Frogner Park: Frogner Park, located slightly out of town and easily accessible by tram, is home to the Vigeland Sculpture Park, a culmination of the life's work of sculptor Gustav Vigeland. The sculptures are impressive both in size and expression and the outdoor setting make the park a nice alternative to museums. There is also a museum on the premises dedicated to the artist and the conception of the sculptures and the park. Open year-round.
Holmenkollen Ski-Jump: The ski arena that hosted the 1952 Winter Olympic Games has become a popular tourist destination. The site is very close to town and accessible by a 20-minute tram ride. The view from the top of the ski-jump platform is fantastic on a clear day and there is a museum dedicated to all things ski-related for winter sports enthusiasts.
Nordmarka: Nordmarka is the nature area that extends inland from Oslo. Heavily forested, the hills contain kilometer after kilometer of hiking trails and cross-country ski tracks. Public transportation from Oslo will get you to many access points, but to get deep into the wilderness you'll have to use your own two legs. Maps are available in town at the Norwegian hiking organization (Den Norske Turistforening) Oslo office on Storgata 3. The organization also maintains some forest huts for rent in the Nordmarka.
Islands & Beaches: Ferries run from the mainland to various close-lying islands in the fjord just south of the city. The islands exist mostly in a natural state though some contain some interesting ruins or a café or two. This is the place to be in summer for swimming, fishing, picnicking, sunbathing and light hiking. Ferries leave from Vippetangen.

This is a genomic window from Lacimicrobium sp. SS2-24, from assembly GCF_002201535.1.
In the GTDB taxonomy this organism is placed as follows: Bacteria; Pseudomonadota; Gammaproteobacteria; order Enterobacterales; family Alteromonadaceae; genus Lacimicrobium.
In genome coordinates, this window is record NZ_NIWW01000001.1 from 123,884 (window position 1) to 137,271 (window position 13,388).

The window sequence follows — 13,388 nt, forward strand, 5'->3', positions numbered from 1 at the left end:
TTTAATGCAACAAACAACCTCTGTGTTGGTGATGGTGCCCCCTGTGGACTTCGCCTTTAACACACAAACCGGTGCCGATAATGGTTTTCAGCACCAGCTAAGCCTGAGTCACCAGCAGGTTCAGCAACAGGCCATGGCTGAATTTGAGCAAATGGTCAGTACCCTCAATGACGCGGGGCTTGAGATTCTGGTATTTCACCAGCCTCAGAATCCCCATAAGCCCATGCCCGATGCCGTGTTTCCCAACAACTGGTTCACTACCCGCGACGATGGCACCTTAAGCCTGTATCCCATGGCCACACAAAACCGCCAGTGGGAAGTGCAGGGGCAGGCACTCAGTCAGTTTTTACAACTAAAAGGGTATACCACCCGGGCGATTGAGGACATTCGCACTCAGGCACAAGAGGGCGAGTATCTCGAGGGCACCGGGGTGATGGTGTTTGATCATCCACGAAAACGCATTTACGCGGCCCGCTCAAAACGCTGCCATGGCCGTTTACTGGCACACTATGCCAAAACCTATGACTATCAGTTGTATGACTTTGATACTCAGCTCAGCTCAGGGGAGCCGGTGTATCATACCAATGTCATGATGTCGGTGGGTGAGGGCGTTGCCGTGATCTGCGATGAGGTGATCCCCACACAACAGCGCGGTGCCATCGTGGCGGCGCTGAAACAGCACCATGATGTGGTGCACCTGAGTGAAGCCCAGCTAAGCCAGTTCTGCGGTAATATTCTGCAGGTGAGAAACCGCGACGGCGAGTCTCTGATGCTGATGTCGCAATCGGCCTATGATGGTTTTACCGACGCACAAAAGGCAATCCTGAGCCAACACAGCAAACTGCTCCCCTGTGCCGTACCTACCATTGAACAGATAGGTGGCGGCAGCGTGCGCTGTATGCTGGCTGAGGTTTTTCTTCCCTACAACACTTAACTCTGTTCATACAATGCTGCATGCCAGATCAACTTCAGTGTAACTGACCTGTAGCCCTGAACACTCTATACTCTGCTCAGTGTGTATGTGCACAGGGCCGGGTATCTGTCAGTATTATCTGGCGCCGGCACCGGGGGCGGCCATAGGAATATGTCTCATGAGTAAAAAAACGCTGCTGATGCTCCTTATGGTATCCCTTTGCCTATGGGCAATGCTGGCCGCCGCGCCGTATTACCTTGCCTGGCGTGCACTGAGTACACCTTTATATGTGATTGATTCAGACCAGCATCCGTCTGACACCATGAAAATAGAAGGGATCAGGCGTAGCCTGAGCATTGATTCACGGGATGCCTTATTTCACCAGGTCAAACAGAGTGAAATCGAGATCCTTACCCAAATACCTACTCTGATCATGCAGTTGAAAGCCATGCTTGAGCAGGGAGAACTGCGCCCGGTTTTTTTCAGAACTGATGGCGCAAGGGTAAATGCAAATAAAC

As mentioned above, you don't have to stray far from Oslo to find some non-city entertainment. The forest is nearby for hiking or skiing and the islands are perfect for a day in the sun. There are also several small towns and villages within a day's journey from Oslo, for a better glimpse into Norwegian life away from the capital. For instance, Drøbak, Fredrikstad, and Tønsberg are all within 2 hours away from the city and accessible by train or bus. Another option is a round trip tour called "Norway in a nutshell," available from many package tour companies or cobbled together by yourself using a variety of public transportation options. The nutshell tour takes in some of Norway's most dramatic landscape, including the fjords, and transport includes a scenic train ride and ferry travel. The trip is easy to do in summer on a long day, but will require a slower pace and up to three days in the winter months.
Families traveling to Oslo with children will probably want to spend lots of time away from the city center, visiting some of the attractions listed under Recreation and Day Trips. Skiing, hiking, and island-hopping are all family-friendly activities close to Oslo. Many of the nearby ski resorts offer special packages for children learning to ski. Many of the city's museums are suitable for and interesting to children; the Fram and Viking Ships Museums in particular will appeal to kids and the Nobel Peace Center has a special tour just for younger visitors. The Museum of Children's Art is dedicated to children and has organized educational activities twice a week. Frognerbadet is a large swimming pool complex with water slides and diving platforms located just 1.5 kilometers from the city center and easily accessed by metro. There is a free public skating rink located next door for a wintertime alternative to swimming. In fact there are several skating rinks throughout the city, some which even offer figure skating or hockey lessons for kids.
Immigration has brought cheap cuisine to Oslo. As in all of Scandinavia, kebab and pizza joints are the cheapest places to eat in town, but Oslo also has a nice selection of inexpensive Asian restaurants specializing in Chinese, Thai, and Vietnamese food. Indian and Japanese food is also available at slightly higher prices. For Norwegian food, particularly the specialized seafood dishes, your only choice is to go upscale and you should for at least one meal while you're in Oslo. There are lots of choices for expensive restaurants, including five Michelin-rated gourmet eateries. In many ways the high prices are a result of high quality local ingredients like fresh fish and game.